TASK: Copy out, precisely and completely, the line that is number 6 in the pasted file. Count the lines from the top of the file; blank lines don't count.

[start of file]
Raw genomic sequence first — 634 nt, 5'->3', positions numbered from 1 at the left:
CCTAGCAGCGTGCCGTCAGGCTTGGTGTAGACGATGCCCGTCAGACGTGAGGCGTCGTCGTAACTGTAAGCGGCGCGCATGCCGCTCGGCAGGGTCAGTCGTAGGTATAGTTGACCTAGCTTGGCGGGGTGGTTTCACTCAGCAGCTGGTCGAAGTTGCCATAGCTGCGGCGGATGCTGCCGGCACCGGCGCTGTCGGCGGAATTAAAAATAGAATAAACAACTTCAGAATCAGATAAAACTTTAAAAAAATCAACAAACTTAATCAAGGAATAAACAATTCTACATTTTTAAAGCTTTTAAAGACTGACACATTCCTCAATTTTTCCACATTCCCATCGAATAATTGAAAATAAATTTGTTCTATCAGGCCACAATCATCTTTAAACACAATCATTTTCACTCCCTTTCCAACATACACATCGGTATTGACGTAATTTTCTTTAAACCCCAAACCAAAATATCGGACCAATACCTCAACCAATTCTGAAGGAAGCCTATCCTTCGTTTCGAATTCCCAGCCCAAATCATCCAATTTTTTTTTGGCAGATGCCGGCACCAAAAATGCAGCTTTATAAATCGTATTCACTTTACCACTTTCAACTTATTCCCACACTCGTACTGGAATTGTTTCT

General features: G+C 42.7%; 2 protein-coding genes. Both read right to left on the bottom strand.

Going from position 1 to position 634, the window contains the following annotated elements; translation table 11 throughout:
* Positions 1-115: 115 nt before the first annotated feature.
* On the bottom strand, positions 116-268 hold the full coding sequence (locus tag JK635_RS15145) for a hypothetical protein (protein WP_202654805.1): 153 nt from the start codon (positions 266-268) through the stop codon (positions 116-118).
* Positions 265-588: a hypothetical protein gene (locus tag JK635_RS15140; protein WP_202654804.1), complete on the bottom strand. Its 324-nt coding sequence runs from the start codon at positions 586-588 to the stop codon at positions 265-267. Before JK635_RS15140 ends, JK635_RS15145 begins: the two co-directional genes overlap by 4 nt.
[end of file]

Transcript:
* On the bottom strand, positions 116-268 hold the full coding sequence (locus tag JK635_RS15145) for a hypothetical protein (protein WP_202654805.1): 153 nt from the start codon (positions 266-268) through the stop codon (positions 116-118).